Bruner-McMahon et al v. Sedgwick, County of et al
MEMORANDUM AND ORDER granting 206 Motion to Compel Discovery. Within thirty days of the date of this Order, Plaintiffs shall produce all items responsive to Defendant Stanton County Board of Commissioners' Fourth Request for Production of Documents. See Order for more details. Signed by Magistrate Judge Gerald L. Rushfelt on 8/23/2011. (bw)
IN THE UNITED STATES DISTRICT COURT
FOR THE DISTRICT OF KANSAS
TERA M. BRUNER-McMAHON,
Administrator of the Estate of TERRY
ALBERT BRUNER, Deceased, et al.,
Case No. 10-1064-KHV-GLR
COUNTY OF SEDGWICK,
MEMORANDUM AND ORDER
Before the Court is a Motion to Compel Discovery (ECF No. 206), filed by Defendant
Stanton County Board of Commissioners (“Defendant”) on June 7, 2011. Defendant seeks to compel
Plaintiffs to produce documents in response to its Fourth Request for Production of Documents
(“Fourth Request”). For the reasons set out below, the Court grants the motion.
Nature of the Matter Before the Court
In its Fourth Request, Defendant sought (1) documents “sent to, or received from Terry
Albert Bruner in the years 2000-2008” and (2) “all photographs and/or videos of Terry Albert
Bruner.”1 For both requests, Plaintiffs responded: “These documents are still being searched for and
upon location and/or retrieval of same, will be produced via supplemental response.”2 As the
deadline for moving to compel production approached,3 Defendant filed the instant motion on June
See Fourth Request for Production to Pls., attached as Ex. A to Mem. Supp. Mot. Compel
See Pls.’ Resp. to Fourth Request for Production, attached as Ex. B to Mem. Supp.
See D. Kan. Rule 37.1(b) (setting a thirty-day deadline for filing motions to compel).
7, 2011. Plaintiffs oppose the motion on grounds that they timely responded to the request and have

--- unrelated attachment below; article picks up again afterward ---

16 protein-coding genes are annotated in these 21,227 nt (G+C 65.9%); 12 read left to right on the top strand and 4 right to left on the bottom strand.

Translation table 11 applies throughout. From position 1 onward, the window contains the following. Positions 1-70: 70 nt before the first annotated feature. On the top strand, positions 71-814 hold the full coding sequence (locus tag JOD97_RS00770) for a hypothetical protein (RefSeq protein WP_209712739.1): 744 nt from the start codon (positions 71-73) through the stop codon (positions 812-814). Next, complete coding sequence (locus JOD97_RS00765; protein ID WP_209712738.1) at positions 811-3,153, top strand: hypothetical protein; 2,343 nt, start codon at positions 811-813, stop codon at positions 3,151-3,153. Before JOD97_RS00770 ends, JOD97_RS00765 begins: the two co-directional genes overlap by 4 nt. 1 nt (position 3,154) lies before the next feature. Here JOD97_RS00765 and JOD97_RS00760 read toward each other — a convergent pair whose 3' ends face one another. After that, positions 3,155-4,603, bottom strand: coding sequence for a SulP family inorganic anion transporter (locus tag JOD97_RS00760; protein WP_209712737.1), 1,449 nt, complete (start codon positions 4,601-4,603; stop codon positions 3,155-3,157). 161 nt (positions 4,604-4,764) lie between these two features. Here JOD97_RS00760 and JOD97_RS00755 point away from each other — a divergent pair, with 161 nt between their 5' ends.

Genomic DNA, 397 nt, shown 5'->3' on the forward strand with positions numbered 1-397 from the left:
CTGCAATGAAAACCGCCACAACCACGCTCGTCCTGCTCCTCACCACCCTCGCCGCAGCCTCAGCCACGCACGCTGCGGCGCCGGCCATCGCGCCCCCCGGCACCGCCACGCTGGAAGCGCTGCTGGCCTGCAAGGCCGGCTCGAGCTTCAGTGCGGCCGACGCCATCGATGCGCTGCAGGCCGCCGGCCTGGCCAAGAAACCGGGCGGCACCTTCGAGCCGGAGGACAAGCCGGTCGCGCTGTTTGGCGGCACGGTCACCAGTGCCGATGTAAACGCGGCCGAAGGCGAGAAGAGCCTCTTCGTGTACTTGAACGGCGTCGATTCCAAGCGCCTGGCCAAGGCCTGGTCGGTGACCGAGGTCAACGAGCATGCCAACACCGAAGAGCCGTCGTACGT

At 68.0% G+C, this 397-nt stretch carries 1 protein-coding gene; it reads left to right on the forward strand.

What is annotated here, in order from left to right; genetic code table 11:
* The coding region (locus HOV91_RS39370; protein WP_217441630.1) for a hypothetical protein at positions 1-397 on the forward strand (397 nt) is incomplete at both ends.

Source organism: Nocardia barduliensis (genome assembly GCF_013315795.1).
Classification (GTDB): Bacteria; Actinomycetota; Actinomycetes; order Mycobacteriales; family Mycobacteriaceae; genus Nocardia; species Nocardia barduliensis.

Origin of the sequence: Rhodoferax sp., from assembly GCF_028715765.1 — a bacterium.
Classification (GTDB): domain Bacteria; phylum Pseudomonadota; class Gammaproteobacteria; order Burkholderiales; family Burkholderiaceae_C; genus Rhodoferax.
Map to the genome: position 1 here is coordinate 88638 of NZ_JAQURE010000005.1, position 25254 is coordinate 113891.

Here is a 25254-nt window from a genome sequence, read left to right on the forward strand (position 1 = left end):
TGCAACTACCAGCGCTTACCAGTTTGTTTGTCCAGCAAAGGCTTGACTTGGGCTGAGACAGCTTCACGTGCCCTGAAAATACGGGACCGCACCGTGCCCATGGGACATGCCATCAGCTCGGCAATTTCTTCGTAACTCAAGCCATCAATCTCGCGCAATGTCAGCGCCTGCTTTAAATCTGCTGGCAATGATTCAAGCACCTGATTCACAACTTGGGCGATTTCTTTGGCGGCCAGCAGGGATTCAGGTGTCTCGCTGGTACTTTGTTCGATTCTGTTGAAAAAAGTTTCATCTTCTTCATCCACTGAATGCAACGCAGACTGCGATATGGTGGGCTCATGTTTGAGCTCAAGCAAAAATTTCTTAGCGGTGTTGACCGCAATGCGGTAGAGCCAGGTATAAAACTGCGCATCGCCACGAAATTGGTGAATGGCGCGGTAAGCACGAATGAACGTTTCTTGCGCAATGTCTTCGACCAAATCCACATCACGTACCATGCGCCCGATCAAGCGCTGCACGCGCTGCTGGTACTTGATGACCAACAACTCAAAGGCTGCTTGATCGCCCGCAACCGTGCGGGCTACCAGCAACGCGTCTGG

produced responsive documents in a supplemental response.4 They also state that they will provide
further supplementation when they gain possession of other responsive documents.5 Defendant
replies that Plaintiffs have a duty to diligently and properly attempt to locate and obtain responsive
documents.6 The fully-briefed motion is ripe for ruling.
Defendant sought production of two categories of items under Fed. R. Civ. P. 34. In the
absence of an objection, parties responding to a Rule 34 request have a duty to produce all documents
or designated tangible things within their “possession, custody, or control.”7 Pursuant to Fed. R. Civ.
P. 37(a), parties may move to compel production of items not produced.8
Plaintiffs urge the Court to deny the instant motion on grounds that they have produced documents in their possession. Such production, however, does not necessarily satisfy their duty of pro-
Pl.’s Resp. Opp’n Mot. Compel (“Pls.’ Resp.”) (ECF No. 218) at 1. The response uses the
singular “plaintiff”, but appears to be a response on behalf of all plaintiffs.
Reply Supp. Mot. Compel (ECF No. 221) at 1.
Fed. R. Civ. P. 34(a)(1) and (b)(2).
Rule 37(a)(1) requires motions to compel to “include a certification that the movant has in
good faith conferred or attempted to confer with the person or party failing to make disclosure or
discovery in an effort to obtain it without court action.” Defendant has not filed the required
certificate of conference. It has attached emails, however, which show that some efforts to confer
were made before the filing of the motion to compel. See Exs. C and D attached to Mem. Supp.
Plaintiffs, furthermore, do not rely on the lack of certificate in opposing the motion. See Pls.’ Resp.